A trial looking at giving extra white blood cells after a mini transplant (ProT4)

Cancer type:

Blood cancers
Leukaemia
Lymphoma
Myeloma
Non-Hodgkin lymphoma

Status:

Open

Phase:

Phase 2

This trial is looking at giving extra T cells after a mini transplant for cancers of the blood or lymphatic system. These are called haematological cancers.

More about this trial

Some people with haematological cancers Open a glossary item such as leukaemia, lymphoma or myeloma have a stem cell or bone marrow transplant using cells taken from their brother or sister. This is called a sibling allogeneic transplant. They often have lower doses of chemotherapy so it is sometimes called a mini (or reduced intensity) transplant.

People who have a transplant have medication to damp down the immune system (immunosuppressants) afterwards. This helps stop the new cells attacking the patient’s own cells, a condition called graft versus host disease or GVHD. But it also increases the risk of getting an infection.

T cells are lymphocytes, a type of white blood cell. They are part of our immune system. Doctors hope that giving specific T cells called CD4 cells may help boost immunity and reduce the risk of infection. In this trial they are giving extra CD4 cells from the donor a few months after the transplant. This is called a donor lymphocyte infusion (DLI).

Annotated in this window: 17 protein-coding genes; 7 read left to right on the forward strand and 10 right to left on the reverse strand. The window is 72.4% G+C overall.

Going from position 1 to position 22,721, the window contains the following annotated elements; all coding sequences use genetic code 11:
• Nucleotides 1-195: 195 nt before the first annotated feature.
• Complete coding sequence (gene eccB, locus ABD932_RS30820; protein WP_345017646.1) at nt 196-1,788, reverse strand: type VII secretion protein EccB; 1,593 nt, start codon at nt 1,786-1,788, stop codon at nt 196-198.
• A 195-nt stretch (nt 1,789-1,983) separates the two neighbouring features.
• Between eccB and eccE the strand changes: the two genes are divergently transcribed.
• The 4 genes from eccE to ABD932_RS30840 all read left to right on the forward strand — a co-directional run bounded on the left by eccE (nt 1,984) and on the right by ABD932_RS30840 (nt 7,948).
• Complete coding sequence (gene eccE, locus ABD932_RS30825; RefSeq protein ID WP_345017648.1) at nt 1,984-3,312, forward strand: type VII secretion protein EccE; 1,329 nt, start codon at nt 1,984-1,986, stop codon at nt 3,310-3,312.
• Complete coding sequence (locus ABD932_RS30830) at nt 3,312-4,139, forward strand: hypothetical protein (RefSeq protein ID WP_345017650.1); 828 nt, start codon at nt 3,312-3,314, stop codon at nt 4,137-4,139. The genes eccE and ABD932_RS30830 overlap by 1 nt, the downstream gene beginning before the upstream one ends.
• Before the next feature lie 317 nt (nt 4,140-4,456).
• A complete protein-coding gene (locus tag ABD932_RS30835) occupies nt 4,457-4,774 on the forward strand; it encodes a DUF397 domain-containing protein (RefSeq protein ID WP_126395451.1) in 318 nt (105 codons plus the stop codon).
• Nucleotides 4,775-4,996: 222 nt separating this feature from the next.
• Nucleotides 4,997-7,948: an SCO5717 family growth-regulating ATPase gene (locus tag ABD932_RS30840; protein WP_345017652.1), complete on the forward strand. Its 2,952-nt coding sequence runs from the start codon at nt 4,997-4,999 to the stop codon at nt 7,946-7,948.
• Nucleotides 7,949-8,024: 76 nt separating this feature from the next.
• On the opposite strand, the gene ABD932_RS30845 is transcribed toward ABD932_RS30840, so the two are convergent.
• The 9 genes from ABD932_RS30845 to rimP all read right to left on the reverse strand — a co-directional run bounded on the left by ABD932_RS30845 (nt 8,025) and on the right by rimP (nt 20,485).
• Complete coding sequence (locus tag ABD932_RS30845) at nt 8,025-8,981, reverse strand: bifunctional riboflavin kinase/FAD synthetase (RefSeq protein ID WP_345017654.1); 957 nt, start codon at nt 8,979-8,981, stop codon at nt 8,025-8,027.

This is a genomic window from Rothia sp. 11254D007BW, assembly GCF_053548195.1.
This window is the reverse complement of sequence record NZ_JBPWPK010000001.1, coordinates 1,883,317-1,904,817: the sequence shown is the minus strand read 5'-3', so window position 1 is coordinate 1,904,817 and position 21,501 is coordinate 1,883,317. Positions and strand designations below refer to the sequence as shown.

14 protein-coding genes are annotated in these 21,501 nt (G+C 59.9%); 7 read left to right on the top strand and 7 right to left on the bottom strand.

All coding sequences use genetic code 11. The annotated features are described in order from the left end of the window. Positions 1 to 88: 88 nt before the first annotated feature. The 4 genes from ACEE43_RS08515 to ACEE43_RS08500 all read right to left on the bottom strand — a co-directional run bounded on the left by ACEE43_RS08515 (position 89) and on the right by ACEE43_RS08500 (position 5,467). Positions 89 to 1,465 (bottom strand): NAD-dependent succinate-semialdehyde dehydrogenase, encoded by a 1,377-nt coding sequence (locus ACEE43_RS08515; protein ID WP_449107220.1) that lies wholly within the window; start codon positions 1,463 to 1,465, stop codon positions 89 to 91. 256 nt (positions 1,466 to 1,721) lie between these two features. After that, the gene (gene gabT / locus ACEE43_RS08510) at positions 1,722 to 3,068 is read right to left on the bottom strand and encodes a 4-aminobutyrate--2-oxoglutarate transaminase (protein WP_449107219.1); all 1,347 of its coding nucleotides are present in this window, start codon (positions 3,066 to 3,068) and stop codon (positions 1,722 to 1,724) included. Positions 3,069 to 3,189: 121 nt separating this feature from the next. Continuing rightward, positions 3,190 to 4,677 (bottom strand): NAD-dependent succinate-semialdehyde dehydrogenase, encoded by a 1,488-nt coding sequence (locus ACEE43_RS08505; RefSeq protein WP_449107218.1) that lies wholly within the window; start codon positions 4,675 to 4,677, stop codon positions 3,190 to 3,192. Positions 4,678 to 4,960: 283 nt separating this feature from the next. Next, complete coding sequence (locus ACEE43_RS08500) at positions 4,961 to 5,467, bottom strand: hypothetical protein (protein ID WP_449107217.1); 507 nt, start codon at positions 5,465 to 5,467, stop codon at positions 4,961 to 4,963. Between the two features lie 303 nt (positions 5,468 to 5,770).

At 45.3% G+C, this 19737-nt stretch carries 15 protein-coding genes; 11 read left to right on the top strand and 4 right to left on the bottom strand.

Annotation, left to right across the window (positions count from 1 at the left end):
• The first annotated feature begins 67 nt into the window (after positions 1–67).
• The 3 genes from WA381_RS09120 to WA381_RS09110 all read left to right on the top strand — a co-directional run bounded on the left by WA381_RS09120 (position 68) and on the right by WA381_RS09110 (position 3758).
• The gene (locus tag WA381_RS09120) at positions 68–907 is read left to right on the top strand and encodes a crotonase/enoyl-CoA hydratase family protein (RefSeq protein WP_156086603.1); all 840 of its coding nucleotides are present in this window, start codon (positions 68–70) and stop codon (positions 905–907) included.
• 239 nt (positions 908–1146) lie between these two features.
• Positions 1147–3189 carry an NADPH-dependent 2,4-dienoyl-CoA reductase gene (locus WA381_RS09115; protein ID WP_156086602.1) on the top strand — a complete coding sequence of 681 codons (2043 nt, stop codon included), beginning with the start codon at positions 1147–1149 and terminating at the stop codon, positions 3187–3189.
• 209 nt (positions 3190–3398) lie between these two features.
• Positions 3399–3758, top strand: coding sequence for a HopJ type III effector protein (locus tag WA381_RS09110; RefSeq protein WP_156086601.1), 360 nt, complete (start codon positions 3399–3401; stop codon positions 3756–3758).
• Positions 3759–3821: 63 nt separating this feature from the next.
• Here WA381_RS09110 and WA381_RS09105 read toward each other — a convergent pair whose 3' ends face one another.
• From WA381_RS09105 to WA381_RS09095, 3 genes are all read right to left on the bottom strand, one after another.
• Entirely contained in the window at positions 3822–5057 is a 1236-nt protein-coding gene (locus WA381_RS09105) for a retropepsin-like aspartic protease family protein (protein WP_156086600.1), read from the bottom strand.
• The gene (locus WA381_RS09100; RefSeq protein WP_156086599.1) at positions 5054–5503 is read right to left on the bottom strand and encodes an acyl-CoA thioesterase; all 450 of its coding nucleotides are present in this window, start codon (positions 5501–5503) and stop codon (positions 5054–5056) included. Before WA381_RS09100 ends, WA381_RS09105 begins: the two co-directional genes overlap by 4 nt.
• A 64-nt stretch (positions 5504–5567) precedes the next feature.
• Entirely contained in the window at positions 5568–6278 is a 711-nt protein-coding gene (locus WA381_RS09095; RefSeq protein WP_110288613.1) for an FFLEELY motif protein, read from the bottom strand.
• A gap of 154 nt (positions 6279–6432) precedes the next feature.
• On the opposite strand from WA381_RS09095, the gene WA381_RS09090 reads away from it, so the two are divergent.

The doctors also hope the CD4 cells will recognise and kill any cancer cells left behind – something called the graft versus lymphoma, or graft versus leukaemia (GvL) effect. If this happens it will reduce the risk of the cancer coming back.

The aim of this trial is to find out if giving extra CD4 T cells after a stem cell or bone marrow transplant will

  • Help stop haematological cancers coming back
  • Affect the number of people who get graft versus host disease, or how serious it is
  • Affect the immune system
  • Reduce the risk of getting an infection

Who can enter

You may be able to enter this trial if you

  • Have a haematological cancer such as leukaemia, lymphoma or myeloma
  • Are due to have a stem cell or bone marrow transplant using cells from your brother or sister (this is standard treatment, not part of the trial)
  • Are due to have low dose chemotherapy alongside a drug called  alemtuzumab (MabCampath) before your transplant
  • Have satisfactory blood test results
  • Are between 18 and 69 years old

You cannot enter this trial if you

  • Have problems with your liver or kidneys
  • Have had your transplant and have serious graft versus host disease (GVHD)
  • Have had your transplant and your cancer has come back
  • Need immunosuppressants for another medical condition
  • Are having treatment as part of any other clinical trial
  • Are pregnant or breastfeeding

Trial design

This is a phase 2 trial. It will recruit 56 people into one of two groups. For every 2 people joining group 1, one person will join group 2.

  • Group 1 have an infusion of extra CD4 T cells from their donor after their transplant
  • Group 2 don’t have any extra T cells after their transplant